Competing in cycling and triathlon requires a huge investment of time, energy and commitment. It’s no secret that if you want to achieve your personal goals, your training is going to be physically demanding.
What is less obvious, or at least not talked about nearly as often, is the emotional demand training and competition can put us under, and just how vital managing this can be to our finishing times.
I think we can all recognise the power of a little determination on our performance. It’s the difference between a steady climb on the bike or getting out of the saddle and pushing for the top. It is the reason why we’ll add an extra loop to a training run when we are already tired, or even just up our pace for the last stretch to the finish line.Our attitude can have a far greater effect on our season than a little bit of grit on a tough section of a course, however.
In his latest video, sports psychologist for Matrix Pro Cycling Jack Blake talks about how an athlete’s perspective can change over a season or career, and how managing this perspective can have a profound effect on the rider’s ability to compete at the top of their sport.
The advice he gives is used by Matrix riders Laura Trott and Elinor Barker, both of whom are in line to qualify to ride on the track at the Rio Olympics.
While the Olympic Games are a long way from our ambitions as amateurs, the advice he gives can be just as valuable for us competing in triathlon and cycling events throughout the year.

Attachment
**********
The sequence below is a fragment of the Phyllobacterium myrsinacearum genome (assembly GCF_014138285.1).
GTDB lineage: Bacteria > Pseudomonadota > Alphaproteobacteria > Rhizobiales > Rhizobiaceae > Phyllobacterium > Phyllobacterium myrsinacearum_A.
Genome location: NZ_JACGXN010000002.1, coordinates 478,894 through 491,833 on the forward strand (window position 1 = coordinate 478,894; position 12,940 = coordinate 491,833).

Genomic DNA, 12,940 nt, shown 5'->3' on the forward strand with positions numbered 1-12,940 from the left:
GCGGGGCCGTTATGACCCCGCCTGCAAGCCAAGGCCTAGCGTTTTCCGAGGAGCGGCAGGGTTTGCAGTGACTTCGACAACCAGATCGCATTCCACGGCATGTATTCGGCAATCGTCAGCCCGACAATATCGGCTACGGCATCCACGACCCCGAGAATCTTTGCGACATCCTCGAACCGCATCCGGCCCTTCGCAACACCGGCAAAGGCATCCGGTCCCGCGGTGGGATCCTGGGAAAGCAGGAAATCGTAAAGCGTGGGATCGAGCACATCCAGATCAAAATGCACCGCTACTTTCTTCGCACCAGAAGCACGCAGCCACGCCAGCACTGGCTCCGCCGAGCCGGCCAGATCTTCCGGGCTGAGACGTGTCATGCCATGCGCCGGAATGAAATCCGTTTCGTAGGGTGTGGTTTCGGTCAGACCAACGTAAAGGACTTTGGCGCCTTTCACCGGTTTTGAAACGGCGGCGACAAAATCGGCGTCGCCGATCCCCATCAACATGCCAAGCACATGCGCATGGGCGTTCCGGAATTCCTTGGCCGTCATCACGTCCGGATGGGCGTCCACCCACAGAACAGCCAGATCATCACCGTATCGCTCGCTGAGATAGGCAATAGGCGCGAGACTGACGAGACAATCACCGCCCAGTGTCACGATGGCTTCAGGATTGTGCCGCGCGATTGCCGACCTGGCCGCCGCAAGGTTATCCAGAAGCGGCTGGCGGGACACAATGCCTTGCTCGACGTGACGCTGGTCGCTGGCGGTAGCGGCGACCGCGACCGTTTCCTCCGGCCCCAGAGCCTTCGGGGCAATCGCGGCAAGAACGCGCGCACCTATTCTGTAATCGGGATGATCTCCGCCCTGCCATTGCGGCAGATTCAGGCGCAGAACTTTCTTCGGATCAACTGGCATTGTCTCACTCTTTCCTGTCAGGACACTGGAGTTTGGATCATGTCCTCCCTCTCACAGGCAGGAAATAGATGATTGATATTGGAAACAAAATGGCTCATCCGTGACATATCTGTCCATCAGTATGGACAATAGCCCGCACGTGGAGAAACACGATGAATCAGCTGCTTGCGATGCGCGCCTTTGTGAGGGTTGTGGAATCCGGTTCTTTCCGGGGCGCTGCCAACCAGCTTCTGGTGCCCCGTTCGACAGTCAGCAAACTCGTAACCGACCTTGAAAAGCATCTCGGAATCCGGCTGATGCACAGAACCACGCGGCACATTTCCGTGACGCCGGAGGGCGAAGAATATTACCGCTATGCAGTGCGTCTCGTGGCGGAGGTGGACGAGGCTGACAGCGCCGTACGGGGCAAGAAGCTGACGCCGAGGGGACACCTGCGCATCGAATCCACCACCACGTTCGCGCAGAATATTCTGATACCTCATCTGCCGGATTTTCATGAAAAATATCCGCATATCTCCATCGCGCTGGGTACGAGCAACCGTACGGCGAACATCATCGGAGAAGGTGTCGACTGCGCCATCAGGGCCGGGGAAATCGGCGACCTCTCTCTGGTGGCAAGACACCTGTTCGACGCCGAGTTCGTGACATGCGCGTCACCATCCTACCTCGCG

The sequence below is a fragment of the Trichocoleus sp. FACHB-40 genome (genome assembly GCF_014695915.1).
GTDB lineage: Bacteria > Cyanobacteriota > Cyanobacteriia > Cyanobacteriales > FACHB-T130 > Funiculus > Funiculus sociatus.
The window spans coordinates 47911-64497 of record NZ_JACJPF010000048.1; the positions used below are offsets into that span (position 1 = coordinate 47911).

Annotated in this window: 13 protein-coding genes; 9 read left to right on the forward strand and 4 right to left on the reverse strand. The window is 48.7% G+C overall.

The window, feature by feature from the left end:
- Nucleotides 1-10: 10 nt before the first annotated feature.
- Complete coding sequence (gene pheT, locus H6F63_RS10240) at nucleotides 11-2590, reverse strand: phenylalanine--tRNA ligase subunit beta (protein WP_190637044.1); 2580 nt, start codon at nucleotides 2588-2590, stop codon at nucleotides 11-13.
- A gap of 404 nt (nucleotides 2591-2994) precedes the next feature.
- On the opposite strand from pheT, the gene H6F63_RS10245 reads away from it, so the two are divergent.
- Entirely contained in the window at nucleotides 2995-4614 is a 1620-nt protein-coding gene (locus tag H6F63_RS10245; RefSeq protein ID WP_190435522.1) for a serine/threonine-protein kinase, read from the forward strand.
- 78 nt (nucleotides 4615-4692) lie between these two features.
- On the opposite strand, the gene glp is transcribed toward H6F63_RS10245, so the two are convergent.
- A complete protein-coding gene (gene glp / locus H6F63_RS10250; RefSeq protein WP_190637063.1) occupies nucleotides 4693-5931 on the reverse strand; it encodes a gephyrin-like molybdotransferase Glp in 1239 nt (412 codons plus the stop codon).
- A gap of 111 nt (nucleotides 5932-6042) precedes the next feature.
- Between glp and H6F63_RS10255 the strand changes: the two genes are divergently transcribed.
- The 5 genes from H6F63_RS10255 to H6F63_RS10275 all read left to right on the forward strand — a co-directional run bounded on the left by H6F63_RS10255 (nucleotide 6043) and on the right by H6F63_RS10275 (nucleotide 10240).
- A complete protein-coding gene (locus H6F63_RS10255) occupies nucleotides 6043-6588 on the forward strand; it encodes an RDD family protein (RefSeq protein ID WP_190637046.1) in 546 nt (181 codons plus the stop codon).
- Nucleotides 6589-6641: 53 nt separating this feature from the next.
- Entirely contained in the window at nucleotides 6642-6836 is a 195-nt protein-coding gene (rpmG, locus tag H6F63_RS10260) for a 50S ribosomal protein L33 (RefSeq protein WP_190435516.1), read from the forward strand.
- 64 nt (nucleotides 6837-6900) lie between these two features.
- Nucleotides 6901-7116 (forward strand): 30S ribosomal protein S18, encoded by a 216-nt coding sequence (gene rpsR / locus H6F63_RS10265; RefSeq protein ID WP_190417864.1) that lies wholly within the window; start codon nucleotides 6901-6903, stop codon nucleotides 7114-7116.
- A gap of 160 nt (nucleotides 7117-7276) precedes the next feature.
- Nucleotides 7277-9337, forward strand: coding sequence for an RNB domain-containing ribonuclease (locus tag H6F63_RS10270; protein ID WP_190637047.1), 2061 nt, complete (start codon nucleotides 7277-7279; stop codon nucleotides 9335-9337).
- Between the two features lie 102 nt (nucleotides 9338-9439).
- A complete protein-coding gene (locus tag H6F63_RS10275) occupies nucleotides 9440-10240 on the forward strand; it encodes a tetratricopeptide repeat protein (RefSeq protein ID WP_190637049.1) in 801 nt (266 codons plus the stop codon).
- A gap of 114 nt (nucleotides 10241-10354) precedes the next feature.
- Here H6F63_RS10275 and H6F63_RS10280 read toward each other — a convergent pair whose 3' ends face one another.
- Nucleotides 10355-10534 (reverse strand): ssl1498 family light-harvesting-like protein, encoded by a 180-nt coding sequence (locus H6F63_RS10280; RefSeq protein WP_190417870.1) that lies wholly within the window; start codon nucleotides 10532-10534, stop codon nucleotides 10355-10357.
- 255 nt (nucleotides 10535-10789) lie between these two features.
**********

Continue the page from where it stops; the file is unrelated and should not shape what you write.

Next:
Every season will come with its highs and lows. A good result early on can set you up for a successful season. A tougher than usual race due to stress, fatigue or the beginnings of a cold can leave you wondering why you even bothered showing up, and an injury at the wrong time can see an entire years effort knocked out.
Many racers will discuss the dreaded DNF as the lowest point they could reach, insisting they’d rather crawl over the line hours after the last competitor than not finish a race. While hopefully avoidable with proper preparation, you’ll be hard pressed to find an event that doesn’t have a handful of DNFs at the bottom of the time sheet.
How quickly you recover emotionally from this or any manner of setback determines how soon you’re likely to get back to the physical side of race training, and what your attitude to those training sessions is likely to be. Achieving this, Jack Blake explains in his video below, is avoiding looking at your successes and failures in isolation, but considering them in the perspective of your racing career.
It is inevitable that we will suffer these highs and lows as enthusiasts and competitors, but how we respond can make all the difference. By learning how to put the ups and downs into the proper perspective, we can learn from the good times and recover quickly from the bad.